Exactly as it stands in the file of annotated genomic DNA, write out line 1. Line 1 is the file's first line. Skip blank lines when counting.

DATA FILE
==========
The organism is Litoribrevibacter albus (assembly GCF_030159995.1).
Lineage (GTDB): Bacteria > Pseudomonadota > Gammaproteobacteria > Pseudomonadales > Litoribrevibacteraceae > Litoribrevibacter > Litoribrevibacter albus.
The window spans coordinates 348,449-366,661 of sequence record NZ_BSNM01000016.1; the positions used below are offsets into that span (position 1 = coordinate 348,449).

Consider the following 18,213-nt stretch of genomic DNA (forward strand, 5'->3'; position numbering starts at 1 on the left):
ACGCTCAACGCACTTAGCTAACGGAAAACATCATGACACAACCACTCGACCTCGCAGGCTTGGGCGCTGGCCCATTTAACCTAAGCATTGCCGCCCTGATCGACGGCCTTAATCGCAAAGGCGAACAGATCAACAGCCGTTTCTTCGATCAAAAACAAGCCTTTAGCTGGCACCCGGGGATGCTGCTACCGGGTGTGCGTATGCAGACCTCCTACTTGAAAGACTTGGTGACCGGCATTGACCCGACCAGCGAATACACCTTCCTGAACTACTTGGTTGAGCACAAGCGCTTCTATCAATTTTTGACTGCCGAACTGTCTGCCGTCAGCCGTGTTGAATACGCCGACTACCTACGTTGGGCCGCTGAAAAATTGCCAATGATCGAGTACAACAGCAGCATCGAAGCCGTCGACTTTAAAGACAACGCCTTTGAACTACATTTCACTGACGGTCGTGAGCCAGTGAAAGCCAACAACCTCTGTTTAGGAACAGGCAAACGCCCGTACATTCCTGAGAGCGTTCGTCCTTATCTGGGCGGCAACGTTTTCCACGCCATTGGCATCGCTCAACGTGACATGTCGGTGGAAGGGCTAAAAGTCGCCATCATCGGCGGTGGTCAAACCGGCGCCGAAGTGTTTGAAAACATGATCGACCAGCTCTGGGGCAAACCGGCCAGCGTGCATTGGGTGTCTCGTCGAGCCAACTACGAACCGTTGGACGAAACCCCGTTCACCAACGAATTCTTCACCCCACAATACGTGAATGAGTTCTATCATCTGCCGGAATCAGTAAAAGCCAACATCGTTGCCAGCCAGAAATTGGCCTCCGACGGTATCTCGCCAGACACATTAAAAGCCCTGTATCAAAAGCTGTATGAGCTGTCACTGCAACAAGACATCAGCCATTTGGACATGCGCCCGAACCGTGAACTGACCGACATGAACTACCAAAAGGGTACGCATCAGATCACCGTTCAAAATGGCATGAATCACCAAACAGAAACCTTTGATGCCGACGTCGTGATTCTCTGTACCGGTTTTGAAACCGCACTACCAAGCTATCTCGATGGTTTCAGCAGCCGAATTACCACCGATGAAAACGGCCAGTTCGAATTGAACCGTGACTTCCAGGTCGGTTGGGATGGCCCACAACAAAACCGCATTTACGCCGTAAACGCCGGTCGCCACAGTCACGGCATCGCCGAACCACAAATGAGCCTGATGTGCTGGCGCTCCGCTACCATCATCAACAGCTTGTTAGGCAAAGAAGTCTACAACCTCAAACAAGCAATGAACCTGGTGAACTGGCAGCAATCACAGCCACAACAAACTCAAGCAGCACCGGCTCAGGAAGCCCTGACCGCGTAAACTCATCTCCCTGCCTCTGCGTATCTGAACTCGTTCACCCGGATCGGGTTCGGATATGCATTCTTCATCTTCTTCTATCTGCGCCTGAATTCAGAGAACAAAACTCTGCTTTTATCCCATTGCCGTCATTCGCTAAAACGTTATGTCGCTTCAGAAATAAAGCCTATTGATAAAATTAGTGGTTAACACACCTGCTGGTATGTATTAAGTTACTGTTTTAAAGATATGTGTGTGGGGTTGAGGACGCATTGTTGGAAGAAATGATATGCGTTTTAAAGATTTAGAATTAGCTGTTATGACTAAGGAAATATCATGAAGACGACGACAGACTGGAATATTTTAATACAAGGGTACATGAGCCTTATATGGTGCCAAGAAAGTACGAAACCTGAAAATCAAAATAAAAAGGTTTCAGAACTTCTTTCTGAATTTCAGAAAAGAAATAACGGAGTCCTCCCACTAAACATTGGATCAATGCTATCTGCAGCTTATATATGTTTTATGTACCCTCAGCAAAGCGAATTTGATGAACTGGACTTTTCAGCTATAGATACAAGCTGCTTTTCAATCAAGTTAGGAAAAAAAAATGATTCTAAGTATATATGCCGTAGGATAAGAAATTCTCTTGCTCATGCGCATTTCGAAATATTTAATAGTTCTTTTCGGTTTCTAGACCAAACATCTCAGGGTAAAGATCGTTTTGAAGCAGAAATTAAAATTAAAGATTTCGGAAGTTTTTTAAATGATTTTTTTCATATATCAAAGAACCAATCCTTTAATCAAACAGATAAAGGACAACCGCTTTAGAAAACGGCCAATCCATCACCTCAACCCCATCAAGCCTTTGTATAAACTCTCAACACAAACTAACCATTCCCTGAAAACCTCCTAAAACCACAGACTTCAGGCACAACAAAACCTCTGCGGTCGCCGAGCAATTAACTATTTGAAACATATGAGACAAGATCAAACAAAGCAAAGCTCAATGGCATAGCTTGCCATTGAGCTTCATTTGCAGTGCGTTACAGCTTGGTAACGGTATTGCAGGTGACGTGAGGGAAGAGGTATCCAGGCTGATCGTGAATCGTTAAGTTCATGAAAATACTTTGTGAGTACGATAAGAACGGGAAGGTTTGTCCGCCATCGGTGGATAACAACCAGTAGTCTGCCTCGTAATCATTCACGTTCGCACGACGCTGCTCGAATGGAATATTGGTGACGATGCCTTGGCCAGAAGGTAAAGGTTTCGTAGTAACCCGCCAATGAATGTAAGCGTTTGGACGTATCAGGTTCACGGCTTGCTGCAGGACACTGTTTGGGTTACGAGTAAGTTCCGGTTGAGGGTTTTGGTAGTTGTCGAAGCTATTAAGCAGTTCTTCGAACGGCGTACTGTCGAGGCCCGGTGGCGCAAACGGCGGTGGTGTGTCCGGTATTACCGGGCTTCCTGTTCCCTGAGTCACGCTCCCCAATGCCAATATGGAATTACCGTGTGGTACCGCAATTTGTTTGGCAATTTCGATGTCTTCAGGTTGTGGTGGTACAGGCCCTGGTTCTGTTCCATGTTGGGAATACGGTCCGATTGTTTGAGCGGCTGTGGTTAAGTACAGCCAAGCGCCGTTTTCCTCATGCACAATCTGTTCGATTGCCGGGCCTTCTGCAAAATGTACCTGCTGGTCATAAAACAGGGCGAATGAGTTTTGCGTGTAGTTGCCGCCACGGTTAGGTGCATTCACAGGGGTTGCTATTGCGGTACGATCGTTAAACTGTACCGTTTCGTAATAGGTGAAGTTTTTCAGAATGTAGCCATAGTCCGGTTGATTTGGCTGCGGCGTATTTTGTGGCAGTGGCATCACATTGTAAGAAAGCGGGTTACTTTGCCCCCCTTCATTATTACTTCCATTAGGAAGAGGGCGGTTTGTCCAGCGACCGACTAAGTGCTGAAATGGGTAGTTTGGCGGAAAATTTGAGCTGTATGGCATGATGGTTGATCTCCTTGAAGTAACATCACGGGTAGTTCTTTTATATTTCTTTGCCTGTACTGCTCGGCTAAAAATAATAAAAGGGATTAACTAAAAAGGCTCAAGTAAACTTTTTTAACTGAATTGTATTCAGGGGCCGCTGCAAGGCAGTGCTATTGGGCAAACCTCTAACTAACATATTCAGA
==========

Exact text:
The organism is Litoribrevibacter albus (assembly GCF_030159995.1).